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Gini Dietrich

Hiring a PR Firm

By: Gini Dietrich | January 24, 2011 | 
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There has been quite a bit of discussion here of late about the PR industry; why Doug Davidoff thinks we don’t have a seat at the proverbial table, why The Economist is completely off-base about our industry today, and why Les McKeown is tired of hearing about the shiny, new penny from PR professionals.

Because of all of that discussion, and because I know a good majority of business leaders have written checks to PR firms and have nothing to show for their money, I thought it’d be a good idea to define what one should look for when hiring a PR firm.

So this blog post is written for those charged with that task. If you’re not that audience, but a PR professional, I’d love to hear what you would add to the list.


For the Business Leader

You see your competitors in the news all the time and you want that to…but you can’t find a PR firm that is capable of handling that one small task. What do you do?

Sure, they show a lot of activity and you see weekly reports on what your firm is doing, but, at the end of the day, you’ve seen no change in sales or growth due to the PR program. And your competitor keeps getting news coverage and no one is paying attention to you.

Before you blame your firm or fire them, there are two things to consider: The efforts of your firm are reliant on your organization and, if leadership doesn’t support the efforts or you don’t have someone on your side supporting them daily, then you’re partly to blame.

But, if you are providing those two things, then following are several questions you can ask as you consider hiring a new PR firm. Some of them will be more important to you than others, but they’ll give you a great foundation for discussion…and decision.

  • Do they have experience in your industry?
  • Do they have experience doing what you think you’d like (i.e. social media, events, crisis, speaking engagements, traditional media, email marketing, etc.)?
  • Can they do more than “get you in the news”?
  • Do they do their own PR?
  • Google the leaders; do they have a strong online presence?
  • Do they open their doors and windows and let their clients in by demonstrating their culture from the bottom up?
  • Do other writers and bloggers cover their leaders and the firm (which shows they’re well-respected by their peers)?
  • Are they willing to give you a reference of a client who fired them?
  • When you meet with them, do they talk about the tactics (i.e. social media, events, crisis, etc.) or do they talk about your business with you?
  • Do they talk only about social media or do they talk about strategy and how the new tools fit into (or don’t) your business goals?
  • Do they discuss your marketing efforts in order to help you understand how to integrate PR into the overall strategy?
  • Are they process-oriented or results-oriented?
  • Are they asking the right questions about your business goals?
  • Do they have specific metrics that are tied to your business growth goals?
  • Can they demonstrate where their efforts have helped another client reach their business goals?
  • Do you get to meet everyone you’ll be working with, including the interns and subcontractors?
  • Do you like them?

When it comes down to it, we do business with people we like and working with a PR firm is no different. Because your firm is going to need help from you or someone on your team every day to reach its program goals, it’s important you like the team.

But please do your homework, be honest about your expectations, listen if the professionals tell you your expectations are out of whack (but helps you realign them), and take the time to hold your firm accountable.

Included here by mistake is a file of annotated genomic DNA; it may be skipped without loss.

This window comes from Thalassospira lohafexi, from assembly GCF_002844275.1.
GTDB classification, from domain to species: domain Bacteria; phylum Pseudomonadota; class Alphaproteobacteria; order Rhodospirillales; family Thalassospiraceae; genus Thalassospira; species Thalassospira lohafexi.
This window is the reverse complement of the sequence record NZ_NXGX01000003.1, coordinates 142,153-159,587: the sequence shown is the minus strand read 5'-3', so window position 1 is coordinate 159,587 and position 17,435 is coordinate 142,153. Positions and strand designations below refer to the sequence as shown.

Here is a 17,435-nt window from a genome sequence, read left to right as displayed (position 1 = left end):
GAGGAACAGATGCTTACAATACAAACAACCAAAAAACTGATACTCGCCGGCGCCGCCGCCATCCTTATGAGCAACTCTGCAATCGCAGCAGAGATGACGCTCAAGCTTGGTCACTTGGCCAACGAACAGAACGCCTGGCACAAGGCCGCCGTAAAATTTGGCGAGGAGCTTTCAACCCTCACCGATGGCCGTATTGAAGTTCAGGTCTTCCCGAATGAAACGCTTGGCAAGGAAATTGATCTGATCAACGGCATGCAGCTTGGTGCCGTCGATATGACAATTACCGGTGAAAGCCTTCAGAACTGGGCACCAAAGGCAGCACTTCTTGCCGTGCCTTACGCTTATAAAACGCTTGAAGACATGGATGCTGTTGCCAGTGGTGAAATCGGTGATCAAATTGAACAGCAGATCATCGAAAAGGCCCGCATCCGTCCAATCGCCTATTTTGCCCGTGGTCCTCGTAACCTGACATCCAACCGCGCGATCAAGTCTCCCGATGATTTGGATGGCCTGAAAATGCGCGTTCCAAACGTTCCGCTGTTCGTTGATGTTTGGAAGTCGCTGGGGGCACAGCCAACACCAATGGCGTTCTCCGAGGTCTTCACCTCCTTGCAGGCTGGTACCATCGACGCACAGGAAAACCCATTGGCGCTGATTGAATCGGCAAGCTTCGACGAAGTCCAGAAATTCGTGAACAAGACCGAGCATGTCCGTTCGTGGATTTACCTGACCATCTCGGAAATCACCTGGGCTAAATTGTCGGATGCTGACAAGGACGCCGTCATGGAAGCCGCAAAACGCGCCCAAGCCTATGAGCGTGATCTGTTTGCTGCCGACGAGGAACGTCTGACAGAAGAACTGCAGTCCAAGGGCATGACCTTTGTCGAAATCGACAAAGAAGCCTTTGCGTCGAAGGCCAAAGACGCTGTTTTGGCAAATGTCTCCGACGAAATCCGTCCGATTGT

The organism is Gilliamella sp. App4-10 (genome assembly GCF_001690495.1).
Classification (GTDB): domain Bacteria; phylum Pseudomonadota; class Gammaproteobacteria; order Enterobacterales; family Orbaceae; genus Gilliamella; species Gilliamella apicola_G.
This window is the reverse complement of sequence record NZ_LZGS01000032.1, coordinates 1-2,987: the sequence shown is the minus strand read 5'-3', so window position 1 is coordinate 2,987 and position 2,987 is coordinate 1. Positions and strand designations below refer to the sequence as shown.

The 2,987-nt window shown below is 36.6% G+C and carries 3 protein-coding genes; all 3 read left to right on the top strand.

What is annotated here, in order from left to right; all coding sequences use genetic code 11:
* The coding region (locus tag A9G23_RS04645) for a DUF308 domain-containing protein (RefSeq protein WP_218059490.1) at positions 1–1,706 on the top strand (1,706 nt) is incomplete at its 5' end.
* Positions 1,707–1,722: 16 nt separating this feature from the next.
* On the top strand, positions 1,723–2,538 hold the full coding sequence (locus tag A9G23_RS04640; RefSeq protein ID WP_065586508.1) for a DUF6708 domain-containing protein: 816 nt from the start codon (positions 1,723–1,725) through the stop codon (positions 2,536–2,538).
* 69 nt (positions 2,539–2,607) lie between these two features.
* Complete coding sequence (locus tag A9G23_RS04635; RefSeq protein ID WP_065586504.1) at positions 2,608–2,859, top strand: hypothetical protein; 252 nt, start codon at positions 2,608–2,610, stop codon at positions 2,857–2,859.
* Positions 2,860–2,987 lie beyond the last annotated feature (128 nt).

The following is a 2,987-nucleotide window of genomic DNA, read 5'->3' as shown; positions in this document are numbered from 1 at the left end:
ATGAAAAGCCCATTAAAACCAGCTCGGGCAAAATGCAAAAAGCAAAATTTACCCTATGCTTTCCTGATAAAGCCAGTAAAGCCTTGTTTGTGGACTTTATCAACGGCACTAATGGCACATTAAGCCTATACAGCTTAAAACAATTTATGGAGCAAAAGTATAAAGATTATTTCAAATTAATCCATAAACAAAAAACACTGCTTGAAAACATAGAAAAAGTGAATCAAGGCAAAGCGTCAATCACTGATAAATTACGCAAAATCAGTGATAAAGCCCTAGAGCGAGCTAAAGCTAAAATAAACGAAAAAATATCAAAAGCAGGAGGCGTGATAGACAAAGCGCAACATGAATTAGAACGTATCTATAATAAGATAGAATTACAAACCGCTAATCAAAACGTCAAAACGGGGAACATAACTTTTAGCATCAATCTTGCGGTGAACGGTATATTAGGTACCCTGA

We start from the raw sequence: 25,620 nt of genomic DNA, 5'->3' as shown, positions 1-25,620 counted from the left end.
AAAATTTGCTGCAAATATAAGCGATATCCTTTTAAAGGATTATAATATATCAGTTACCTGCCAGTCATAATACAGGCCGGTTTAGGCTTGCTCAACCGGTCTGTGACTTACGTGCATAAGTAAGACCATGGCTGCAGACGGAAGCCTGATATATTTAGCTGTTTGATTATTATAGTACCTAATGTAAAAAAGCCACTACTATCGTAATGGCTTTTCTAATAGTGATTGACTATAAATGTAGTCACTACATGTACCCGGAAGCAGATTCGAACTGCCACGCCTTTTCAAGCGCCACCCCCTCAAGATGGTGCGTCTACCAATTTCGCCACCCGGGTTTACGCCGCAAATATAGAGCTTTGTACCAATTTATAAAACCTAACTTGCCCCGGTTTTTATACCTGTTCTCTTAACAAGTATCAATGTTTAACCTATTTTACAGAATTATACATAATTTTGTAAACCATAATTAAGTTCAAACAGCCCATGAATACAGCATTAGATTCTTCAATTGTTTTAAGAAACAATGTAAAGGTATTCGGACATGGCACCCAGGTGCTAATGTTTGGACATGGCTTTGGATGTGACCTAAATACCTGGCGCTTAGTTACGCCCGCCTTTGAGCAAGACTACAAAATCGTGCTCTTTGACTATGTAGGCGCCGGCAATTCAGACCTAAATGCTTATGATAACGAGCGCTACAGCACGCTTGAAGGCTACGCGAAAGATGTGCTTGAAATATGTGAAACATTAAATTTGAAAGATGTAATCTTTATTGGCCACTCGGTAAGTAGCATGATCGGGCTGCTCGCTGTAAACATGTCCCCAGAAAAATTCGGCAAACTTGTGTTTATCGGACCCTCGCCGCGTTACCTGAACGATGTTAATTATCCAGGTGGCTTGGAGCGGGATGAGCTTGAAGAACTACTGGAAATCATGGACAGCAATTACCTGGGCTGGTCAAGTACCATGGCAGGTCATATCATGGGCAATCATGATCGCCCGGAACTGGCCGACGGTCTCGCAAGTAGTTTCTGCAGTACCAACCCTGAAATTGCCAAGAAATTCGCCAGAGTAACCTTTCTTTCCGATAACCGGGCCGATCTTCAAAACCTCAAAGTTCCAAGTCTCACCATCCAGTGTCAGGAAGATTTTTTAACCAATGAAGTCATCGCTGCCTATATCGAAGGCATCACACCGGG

Image courtesy of The Huffington Post

About Gini Dietrich


Gini Dietrich is the founder and CEO of Arment Dietrich, a Chicago-based integrated marketing communications firm. She is the lead blogger here at Spin Sucks and is the founder of Spin Sucks Pro. She is the co-author of Marketing in the Round and co-host of Inside PR. Her second book, Spin Sucks, is available now.

20 comments
AbbieF
AbbieF

I waited to respond to this post, wanted to see what others had to say. If only having a checklist made the process easier. I've been in the agency business a long time - reasons clients want to hire agencies vary, their understanding of what we we do and how we do it varies as well. As those responsible for new business development and responding to the initial client requests, we need to ask some tough questions too. Things like:
1. Why now?
2. Have you worked with an outside firm before? Why are you looking to change?
3. What are your expectations of your public relations efforts?
4. What do you consider to be your success measures?
5. What are your budgetary guidelines? - It is always tough to talk about money. But both sides of the equation need to know the answer -- plans are flexible, should be based on results but if the client doesn't allocate enough resources the agency can't allocate the kind of time and resources necessary to deliver on those shared results.

And as you pointed out in the last paragraph -- do your homework and be honest. In truth, that applies to both the client seeking to hire a firm and the firm looking to do the work.

Marketing_Guy
Marketing_Guy

I recently advised someone to not accept the PR proposal for $3,000 per month since it really had no way of showing how they would track effort other than hours. They were simply selling that they could get you interviewed in the press. Thanks for the post. I wish I had it to show to that company a while back.

Rob

Howie Goldfarb
Howie Goldfarb

This was so timely you have no idea!

One of my clients who doesn't have a big budget is in need of contracting a new PR person. Last one didn't work out so well. So after she found 5 who would work with her budget and she liked, now as her Marketing Director she wants me to interview them. Just gave my first interview. This was a huge help. First thing I did was Google. Most had little footprint. But did find some things worthwhile beyond LinkedIn. Not sure if that is good or bad to have a big Google footprint.